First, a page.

Critics accuse Home Secretary of being ‘out of her depth’ after being quizzed over asylum policy

Suella Braverman has been accused of being “out of her depth” after conceding many asylum seekers would need to come to the UK in order to submit a claim.

MPs said there is a “shortage of safe and legal routes” to the UK for asylum seekers after the Home Secretary struggled to explain how an orphaned African child fleeing war and religious persecution, who has a sibling living legally in the UK, would be able to make a claim from abroad.

Political opponents said it shows Ms Braverman “doesn’t understand her own asylum policy”.

Tim Loughton, a Conservative member of the Commons Home Affairs Committee, said “let’s do a bit of roleplay” and told Ms Braverman: “I’m a 16-year-old orphan from an East African country escaping a war zone and religious persecution and I have a sibling legally in the United Kingdom at the moment. What is the safe and legal route for me to come to the United Kingdom?”

In the exchange on Wednesday, Ms Braverman (pictured) replied: “Well, we have an asylum system and people can put in applications for asylum.”

Mr Loughton then asked: “How would I do that?”

To which Ms Braverman said: “You can do it through the safe and legal routes that we have.”

But Mr Loughton replied: “I’m not Syrian. I’m not Afghan. I’m not Ukrainian… What scheme is open to me?”

“Well, if you are able to get to the UK, you’re able to put in an application for asylum,” Ms Braverman added.

Mr Loughton asked: “I would only enter the UK illegally then, wouldn’t I?

“How could I arrive in the UK if I didn’t have permission to get on to an aircraft to arrive legally in the UK?”

At this point, Ms Braverman asked Home Office officials to step in and respond further.

The department’s permanent secretary Matthew Rycroft added: “Depending on which country you’re from, you could engage with UNHCR (the UN’s refugee agency) and that would be a way of getting leave to enter the UK in order to put in that asylum claim. But I accept that there are some countries where that would not be possible.”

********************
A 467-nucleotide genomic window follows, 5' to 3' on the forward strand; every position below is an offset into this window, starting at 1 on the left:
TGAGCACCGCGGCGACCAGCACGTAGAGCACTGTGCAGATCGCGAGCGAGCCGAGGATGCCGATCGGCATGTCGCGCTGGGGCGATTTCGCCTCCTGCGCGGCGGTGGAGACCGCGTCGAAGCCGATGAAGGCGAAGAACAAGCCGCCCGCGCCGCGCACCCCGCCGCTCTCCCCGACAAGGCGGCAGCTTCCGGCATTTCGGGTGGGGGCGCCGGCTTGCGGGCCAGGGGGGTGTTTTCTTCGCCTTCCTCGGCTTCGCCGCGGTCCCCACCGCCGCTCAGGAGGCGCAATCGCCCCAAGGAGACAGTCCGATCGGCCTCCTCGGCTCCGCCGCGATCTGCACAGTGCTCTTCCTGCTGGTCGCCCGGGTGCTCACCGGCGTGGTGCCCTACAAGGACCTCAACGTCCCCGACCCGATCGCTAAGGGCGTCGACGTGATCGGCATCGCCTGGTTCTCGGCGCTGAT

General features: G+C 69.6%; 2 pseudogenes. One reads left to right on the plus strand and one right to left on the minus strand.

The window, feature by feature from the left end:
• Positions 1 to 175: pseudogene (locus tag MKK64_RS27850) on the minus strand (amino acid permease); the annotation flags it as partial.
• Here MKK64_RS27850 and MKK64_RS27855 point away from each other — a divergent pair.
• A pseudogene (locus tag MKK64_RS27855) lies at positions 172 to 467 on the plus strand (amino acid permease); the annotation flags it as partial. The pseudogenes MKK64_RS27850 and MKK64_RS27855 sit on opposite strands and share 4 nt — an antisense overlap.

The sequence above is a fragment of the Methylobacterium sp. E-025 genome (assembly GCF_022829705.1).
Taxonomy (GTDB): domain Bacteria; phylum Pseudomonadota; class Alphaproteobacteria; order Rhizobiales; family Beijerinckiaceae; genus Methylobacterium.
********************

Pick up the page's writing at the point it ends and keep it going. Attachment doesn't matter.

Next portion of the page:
“I think the point is that there’s a shortage of safe and legal routes, other than for specific groups of people, that we have generously offered safe haven to,” Mr Loughton said.

Labour’s shadow home secretary Yvette Cooper said “Suella Braverman doesn’t understand her own asylum policy”, adding there is now no safe, legal route for lone child refugees to rejoin relatives in the UK.

“She’s effectively saying they need to make dangerous journey. Shameful,” she said.

Liberal Democrat home affairs spokesman Alistair Carmichael said: “Never has a Home Secretary been more out of their depth.

“Every day this Conservative Government remains in office brings more embarrassment to our great country.”

Ms Braverman also said the current rate of processing asylum claims was too low and the system was too slow, with caseworkers currently making just one decision a week on average.

She told MPs she wanted this to increase to three per week by May, with an “ambition” to get to four, adding: “There are lots of things we’re looking at. I can’t lie, it’s not easy.”

The Home Office is also paying a retention allowance to stop staff leaving in a bid to help cut asylum backlogs.

If staff stay for a year, they are paid £1,500 more. If they stay for two years or more, they are given £2,500, Mr Rycroft told the committee.

He said: “Retention is an issue, these are amongst the lowest paid in the civil servants.”

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